The Supreme Court today admitted the plea challenging the legality of Article 370. The plea challenges the special status granted to Jammu and Kashmir under Article 370 of the Constitution.
The plea says that Article 370 has lapsed and urged that the separate constitution of Jammu and Kashmir be declared illegal.
The Supreme Court has issued notice to the Centre, seeking response to the plea.
The plea in Supreme Court comes at a time when a debate on Article 35A of the Constitution, which entitles the Jammu and Kashmir Assembly to define Permanent Residents of the state, is brewing in political circles.
National Conference chief Farooq Abdullah said that abrogation of Article 35A will lead to a “revolt”. “When it will come to that decision, you will see this mass rising. Don’t forget when the Amarnath land row happened in 2008, people rose overnight,” he said.
HOW ARE ARTICLE 370 AND ARTICLE 35A LINKED?
The Bharatiya Janata Party (BJP) and the Rashtriya Swayamsevak Sangh (RSS) have been calling for repealing Article 370 of the Constitution.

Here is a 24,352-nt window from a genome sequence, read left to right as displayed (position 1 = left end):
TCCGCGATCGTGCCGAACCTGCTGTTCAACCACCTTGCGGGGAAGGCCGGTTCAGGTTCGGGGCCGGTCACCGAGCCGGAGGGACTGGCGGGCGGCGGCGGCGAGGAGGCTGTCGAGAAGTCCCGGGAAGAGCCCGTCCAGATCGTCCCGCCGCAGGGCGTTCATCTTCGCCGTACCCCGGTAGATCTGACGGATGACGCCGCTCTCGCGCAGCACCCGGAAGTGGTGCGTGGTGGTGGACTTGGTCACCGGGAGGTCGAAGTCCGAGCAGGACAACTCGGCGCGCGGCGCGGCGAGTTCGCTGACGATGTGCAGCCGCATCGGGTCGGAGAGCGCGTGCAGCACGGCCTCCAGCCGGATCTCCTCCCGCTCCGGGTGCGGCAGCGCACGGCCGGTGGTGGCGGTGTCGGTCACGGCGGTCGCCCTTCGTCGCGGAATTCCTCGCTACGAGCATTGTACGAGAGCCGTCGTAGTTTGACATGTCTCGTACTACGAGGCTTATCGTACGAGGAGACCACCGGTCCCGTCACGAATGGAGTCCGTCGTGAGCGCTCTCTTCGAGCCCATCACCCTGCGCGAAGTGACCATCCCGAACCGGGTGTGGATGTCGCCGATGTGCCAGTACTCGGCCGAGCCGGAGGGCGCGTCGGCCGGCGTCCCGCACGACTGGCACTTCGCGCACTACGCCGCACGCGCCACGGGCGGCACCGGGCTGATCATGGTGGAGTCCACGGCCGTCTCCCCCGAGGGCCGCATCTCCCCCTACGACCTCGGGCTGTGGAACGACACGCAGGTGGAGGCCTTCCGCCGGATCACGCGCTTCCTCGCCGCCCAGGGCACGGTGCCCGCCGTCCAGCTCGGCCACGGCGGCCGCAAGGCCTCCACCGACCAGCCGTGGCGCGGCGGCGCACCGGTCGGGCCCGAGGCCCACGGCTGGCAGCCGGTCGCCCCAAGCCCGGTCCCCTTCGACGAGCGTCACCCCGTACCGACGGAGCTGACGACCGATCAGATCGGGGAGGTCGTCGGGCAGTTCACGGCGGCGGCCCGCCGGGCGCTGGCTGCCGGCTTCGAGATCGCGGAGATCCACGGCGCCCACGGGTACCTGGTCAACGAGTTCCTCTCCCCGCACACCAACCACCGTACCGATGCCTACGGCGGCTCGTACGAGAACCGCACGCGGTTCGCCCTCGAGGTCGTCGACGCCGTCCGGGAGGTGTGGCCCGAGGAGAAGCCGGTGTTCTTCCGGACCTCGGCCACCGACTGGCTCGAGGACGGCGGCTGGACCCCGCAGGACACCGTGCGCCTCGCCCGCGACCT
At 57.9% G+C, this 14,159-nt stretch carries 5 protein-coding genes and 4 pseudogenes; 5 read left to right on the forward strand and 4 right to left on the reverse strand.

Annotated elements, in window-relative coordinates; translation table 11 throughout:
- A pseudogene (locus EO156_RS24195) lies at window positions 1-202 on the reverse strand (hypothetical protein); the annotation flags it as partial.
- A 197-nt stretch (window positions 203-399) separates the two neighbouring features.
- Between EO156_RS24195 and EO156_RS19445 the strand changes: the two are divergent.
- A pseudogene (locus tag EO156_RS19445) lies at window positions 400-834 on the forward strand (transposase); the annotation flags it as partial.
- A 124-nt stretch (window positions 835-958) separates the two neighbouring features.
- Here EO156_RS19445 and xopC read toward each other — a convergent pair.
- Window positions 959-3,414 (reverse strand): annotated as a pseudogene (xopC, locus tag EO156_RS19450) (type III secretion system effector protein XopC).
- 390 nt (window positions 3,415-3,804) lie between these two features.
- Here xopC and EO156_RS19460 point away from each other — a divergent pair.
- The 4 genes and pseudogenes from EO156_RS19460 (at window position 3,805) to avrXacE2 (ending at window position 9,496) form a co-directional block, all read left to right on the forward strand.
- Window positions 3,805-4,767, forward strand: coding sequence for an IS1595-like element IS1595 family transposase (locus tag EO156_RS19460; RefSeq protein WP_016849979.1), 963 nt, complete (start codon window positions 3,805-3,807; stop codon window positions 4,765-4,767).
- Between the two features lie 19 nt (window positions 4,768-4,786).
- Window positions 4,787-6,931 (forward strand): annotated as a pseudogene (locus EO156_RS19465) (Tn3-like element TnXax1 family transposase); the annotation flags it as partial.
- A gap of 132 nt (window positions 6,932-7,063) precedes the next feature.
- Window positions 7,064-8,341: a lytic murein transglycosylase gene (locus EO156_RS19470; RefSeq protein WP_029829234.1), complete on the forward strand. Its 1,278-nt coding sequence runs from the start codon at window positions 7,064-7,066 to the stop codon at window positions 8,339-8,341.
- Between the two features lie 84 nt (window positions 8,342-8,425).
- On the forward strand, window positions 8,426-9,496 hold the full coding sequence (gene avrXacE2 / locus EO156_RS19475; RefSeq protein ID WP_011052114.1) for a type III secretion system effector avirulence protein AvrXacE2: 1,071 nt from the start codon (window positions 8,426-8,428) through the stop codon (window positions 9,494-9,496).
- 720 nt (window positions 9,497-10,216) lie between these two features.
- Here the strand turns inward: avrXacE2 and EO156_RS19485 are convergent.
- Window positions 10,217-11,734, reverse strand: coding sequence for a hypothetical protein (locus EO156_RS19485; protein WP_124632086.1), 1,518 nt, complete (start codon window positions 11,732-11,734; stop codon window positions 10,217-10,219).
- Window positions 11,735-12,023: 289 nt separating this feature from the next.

However, repealing Article 370 requires a Constitutional amendment in agreement with the Legislative Assembly of the state which may never agree to it.
There is another provision that appears in the Appendices of the Constitution as Article 35A, which is considered the real force behind Article 370.
As per the existing laws framed using Article 35A, an outsider cannot buy a property or settle in Jammu and Kashmir; is not allowed to vote and contest in state Assembly election; and cannot get a job in the Jammu and Kashmir government.
In December 2015, a PIL was filed in the Supreme Court by an RSS-linked NGO ‘We the Citizen’ seeking repeal of Article 35A on the ground of constitutionality.
The Centre, in its response, said that the matter involves complex issues of constitutionality and it would be appropriate for the Supreme Court to decide the matter. The Supreme Court is likely to hear the matter later this month.